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Stephen Smith died 8 years ago. More people than ever want to know why

A Google Maps image shows the stretch of road where Stephen Smith's body was discovered in Hampton County, S.C. Investigators say they believe his death was a homicide, not a hit-and-run as initially reported.
Google Maps/Screenshot by NPR
A Google Maps image shows the stretch of road where Stephen Smith's body was discovered in Hampton County, S.C. Investigators say they believe his death was a homicide, not a hit-and-run as initially reported.

Stephen Smith was 19 years old when his body was discovered on a rural two-lane road in South Carolina in 2015. His family has never accepted a medical examiner's ruling that Smith died from a hit-and-run. They think foul play was involved — and state agents agree.

"The Stephen Smith case is being investigated as a homicide," Renée Wunderlich, the South Carolina Law Enforcement Division's public information director, told NPR on Wednesday.

"We do believe it was a murder," as South Carolina Law Enforcement Division Chief Mark Keel told The State newspaper. "We don't believe it was a hit-and-run."

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Interest in Smith's case has spiked because of where he died: in Hampton County, not far from Moselle, the hunting estate where Maggie and Paul Murdaugh were shot to death, in a case that became an international sensation. SLED agents opened their inquiry into Smith's death in June of 2021 — the same month the pair died.

Smith's family is exhuming his body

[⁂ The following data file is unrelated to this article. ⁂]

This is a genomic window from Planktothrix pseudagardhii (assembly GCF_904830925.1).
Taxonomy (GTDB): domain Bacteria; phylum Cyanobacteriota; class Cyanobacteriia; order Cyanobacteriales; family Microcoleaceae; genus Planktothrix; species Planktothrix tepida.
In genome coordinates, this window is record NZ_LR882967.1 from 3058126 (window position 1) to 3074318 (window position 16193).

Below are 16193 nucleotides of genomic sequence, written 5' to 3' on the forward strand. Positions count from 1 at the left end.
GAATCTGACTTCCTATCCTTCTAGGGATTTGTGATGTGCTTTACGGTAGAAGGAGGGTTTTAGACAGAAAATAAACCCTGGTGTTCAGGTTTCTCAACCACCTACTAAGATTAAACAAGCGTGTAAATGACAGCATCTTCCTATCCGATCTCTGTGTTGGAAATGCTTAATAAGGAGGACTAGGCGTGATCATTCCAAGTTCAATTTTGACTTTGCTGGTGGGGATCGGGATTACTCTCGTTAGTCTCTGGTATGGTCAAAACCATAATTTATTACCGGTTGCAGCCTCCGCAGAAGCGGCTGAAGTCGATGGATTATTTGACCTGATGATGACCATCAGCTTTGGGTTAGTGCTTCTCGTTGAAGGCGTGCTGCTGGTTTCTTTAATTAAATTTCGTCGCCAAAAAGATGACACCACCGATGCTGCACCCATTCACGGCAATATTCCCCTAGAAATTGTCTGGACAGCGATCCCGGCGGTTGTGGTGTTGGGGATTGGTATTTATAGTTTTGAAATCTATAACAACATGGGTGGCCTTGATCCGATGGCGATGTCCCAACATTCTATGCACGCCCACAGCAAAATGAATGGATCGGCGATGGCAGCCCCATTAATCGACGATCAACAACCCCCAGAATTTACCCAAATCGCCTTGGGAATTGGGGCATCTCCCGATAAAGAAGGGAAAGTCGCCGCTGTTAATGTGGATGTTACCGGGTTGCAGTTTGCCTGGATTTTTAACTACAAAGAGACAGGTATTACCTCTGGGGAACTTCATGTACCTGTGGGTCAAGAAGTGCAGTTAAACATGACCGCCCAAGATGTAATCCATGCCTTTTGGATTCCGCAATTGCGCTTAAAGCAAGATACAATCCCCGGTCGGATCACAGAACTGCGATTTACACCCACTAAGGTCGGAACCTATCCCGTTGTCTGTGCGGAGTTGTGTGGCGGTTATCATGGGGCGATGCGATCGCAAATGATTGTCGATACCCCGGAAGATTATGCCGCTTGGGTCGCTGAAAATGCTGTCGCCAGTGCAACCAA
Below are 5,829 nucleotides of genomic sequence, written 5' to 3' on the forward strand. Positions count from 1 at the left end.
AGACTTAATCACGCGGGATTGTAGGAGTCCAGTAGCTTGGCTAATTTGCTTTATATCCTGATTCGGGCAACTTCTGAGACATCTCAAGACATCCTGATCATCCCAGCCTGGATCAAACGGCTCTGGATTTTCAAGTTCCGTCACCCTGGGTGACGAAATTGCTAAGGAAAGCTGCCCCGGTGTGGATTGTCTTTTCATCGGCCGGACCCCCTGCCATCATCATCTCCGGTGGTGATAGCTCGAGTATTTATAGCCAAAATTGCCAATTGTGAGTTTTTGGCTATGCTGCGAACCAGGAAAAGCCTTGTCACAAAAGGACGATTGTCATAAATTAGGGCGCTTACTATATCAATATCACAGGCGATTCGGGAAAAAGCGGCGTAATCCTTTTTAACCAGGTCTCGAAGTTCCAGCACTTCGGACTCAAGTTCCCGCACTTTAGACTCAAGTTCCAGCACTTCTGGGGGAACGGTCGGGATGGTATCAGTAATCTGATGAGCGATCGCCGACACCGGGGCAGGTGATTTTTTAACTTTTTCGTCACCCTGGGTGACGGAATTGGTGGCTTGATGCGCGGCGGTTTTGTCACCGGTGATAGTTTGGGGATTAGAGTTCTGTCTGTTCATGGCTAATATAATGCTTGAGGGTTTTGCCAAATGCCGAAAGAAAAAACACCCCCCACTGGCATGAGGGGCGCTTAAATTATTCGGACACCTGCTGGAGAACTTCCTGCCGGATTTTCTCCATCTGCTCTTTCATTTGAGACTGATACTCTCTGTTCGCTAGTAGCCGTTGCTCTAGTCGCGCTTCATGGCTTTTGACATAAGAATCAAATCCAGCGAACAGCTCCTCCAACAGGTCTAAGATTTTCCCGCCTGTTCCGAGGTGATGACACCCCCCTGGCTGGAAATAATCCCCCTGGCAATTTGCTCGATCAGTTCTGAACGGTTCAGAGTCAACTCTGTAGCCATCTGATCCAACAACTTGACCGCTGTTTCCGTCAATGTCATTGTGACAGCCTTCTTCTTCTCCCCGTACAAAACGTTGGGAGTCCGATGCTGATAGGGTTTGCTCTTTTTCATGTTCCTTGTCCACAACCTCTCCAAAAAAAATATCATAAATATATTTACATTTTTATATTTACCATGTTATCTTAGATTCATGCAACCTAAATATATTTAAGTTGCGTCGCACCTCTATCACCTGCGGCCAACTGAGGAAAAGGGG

SLED issued its update as Smith's mother, Sandy, is taking new actions to learn more about his death in July of 2015. That includes arranging for an exhumation and private autopsy. She has raised about $90,000 to fund her effort.

"Stephen was in the process of discovering himself and his sexuality," Sandy Smith told local news outlet Bluffton Today months after her son died. "He was gay. One rumor is that he may have had a man stalking him, the authorities asked me about that, but I've heard other stories I believe more."

Smith went on to say her son would have been wary of any approaching cars on a dark road — and that she thought some of Stephen's former classmates were involved in his death.

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"One of the guys that supposedly did this, Stephen told his twin sister that he had 'a fling' with the boy," Smith said. "He also told me that he and the boy had a deep sea fishing trip planned for July. Stephen died on the eighth of July."

No signs of hit-and-run, early reports noted

When he died, Smith was returning home from night classes at a tech college in Orangeburg, where he was studying to be a nurse.

A 911 caller alerted police after seeing Smith's body in the early morning of July 8, near the center of Sandy Run Road. His car was later found not far from that spot, with its fuel cap off, suggesting he might have run out of gas.

Smith had a head injury but no other immediately apparent injuries. Initial reports mentioned the possibility that Smith's head jury might have been a gunshot wound, according to police documents posted online by the FITSNews site.